Assemblywoman Michaelle Solages recently joined several colleagues in the New York State Senate and Assembly to introduce legislation that would ensure adequate financial support for the use of donated, pasteurized breast milk, a life-saving, cost-effective treatment for high-risk, premature infants born at less than 3 ½ pounds. If signed into law, New York will join California, Missouri, Kansas, Texas, Utah and Washington D.C. in providing insurance coverage for donor human milk. Providing coverage for donor milk from a certified milk bank for use in feeding low birth weight infants, whose mothers cannot for medical reasons provide breast milk, will, Solages said, provide New York’s neonatal physicians with a successful, cost-effective method for helping prevent complex infection, illness and even death in babies.
Based on New York State live birth data, the bill’s sponsors said that approximately 3,500 infants would be eligible for this treatment under the new legislation. “Access to affordable donor breast milk for these infants could save the state an estimated $10.5 million in direct hospitalization costs,” said Assemblyman Steven Englebright. Such infants often spend months in neonatal intensive care units. Low birth weight infants, the bill’s sponsors added, suffer primarily from respiratory, neurologic and nutritional disorders. And for mothers who cannot provide breast milk for medical or other reasons, donor milk, the sponsors claim, is better suited to the fragile digestive systems of newborns than commercial formulas. Due the high costs associated with securing donor breast milk, some hospitals allow parents to purchase donor human milk from a certified donor human milk bank. Still, there is a question of costs for low-income mothers, something the legislation hopes to allieviate.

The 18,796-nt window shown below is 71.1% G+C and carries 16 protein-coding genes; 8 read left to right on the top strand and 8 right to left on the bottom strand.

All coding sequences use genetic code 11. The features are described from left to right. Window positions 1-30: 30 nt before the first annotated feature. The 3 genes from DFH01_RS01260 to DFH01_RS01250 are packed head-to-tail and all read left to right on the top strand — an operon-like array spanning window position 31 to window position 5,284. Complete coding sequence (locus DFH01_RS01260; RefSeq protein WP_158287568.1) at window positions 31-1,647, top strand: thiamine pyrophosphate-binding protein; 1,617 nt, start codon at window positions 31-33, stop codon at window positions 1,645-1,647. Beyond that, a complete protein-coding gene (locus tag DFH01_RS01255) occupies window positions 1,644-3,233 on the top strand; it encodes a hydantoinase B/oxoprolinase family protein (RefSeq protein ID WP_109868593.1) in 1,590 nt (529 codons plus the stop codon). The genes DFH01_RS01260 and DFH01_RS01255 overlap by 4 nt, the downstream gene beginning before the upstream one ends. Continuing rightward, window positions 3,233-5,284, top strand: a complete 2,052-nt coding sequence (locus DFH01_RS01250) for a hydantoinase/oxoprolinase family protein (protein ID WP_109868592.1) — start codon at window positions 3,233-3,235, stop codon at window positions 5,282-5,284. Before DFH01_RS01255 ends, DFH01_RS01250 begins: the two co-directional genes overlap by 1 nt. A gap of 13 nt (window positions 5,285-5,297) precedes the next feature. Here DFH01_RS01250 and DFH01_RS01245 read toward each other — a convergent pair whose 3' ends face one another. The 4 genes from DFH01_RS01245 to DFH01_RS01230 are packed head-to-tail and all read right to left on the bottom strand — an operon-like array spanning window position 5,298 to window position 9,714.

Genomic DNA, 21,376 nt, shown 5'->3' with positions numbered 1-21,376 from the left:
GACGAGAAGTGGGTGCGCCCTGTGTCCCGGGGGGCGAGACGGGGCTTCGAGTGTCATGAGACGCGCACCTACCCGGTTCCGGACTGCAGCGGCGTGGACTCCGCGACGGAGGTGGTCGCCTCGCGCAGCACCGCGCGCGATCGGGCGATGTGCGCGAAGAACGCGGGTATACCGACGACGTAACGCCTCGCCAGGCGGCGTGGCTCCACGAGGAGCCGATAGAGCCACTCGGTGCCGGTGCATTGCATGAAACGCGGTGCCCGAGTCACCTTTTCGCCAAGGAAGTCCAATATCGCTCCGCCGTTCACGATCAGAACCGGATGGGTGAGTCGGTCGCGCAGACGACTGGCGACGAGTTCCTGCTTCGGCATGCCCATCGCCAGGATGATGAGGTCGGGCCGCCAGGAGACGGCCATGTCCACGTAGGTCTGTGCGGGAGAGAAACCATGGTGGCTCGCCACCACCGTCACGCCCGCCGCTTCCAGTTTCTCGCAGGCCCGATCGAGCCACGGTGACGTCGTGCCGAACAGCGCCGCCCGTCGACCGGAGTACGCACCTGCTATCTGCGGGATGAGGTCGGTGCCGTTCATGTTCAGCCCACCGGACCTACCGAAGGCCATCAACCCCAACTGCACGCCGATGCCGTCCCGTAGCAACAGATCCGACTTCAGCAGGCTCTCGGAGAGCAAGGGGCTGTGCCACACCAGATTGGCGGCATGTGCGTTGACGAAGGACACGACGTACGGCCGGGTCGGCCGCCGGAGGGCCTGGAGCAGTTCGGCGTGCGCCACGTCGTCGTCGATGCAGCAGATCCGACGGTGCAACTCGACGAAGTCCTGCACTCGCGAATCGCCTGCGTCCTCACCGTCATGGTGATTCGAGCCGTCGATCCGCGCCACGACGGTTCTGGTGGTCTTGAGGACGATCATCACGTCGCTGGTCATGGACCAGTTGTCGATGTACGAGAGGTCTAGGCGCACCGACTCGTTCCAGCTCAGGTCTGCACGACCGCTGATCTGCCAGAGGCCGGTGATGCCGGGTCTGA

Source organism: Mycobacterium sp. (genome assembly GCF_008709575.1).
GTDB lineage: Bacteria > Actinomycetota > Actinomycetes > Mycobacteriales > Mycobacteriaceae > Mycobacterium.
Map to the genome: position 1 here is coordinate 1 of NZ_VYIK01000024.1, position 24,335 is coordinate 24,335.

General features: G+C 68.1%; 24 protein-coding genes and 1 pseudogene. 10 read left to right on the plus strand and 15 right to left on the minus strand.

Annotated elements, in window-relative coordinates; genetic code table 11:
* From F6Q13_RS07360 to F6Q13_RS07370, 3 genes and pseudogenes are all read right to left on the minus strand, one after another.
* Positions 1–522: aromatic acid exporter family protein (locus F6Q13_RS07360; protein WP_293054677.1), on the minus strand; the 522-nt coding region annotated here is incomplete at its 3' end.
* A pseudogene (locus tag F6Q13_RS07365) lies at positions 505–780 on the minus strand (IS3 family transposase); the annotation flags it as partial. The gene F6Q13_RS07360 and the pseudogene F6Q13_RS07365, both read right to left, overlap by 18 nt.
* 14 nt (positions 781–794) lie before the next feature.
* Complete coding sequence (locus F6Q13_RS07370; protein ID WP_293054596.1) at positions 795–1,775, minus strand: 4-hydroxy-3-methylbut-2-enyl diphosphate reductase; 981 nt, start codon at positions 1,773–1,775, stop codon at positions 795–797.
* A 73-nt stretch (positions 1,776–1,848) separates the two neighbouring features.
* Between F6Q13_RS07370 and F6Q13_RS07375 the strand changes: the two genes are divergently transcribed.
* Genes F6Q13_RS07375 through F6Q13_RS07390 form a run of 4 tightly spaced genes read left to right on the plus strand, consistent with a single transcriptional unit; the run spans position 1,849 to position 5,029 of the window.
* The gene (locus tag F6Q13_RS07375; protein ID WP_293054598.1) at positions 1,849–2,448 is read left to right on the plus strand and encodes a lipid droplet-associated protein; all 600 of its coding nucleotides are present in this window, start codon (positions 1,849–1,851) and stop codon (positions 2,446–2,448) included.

New Hyde Park recently became home to Macaluso Medical on Hillside Avenue, the first nonprofit milk depot on Long Island.
Dr. Lauren Macaluso helped to bring the depot to New Hyde Park.
“It is the first depot on Long Island in coordination with the New York State Milk Bank,” Macaluso said last month in an interview with The Illustrated News. “We have had one big donor so far and have been getting a lot of calls from women who want to donate their milk.”
In order for women to donate their milk they must first go through a detailed screening process by the state’s milk bank, Macaluso noted. The process, she added, requires women to first be screened by phone and then goes over their full medical history. The prospective donors are also tested for diseases such as HIV and hepatitis and records must be supplied by their physician and their baby’s physician.
If they are approved for the milk bank, they are given a donor identification number and are asked to bring their supply of milk to their nearest depot, which in this case, would mean Maclauso Medical.
Macaluso said the goal with the Milk Bank is to open up more depots throughout New York to help women feed their babies.
“People are going to want this, they’re going to ask for this. Mothers want to maximize their infant’s health,” said Macaluso.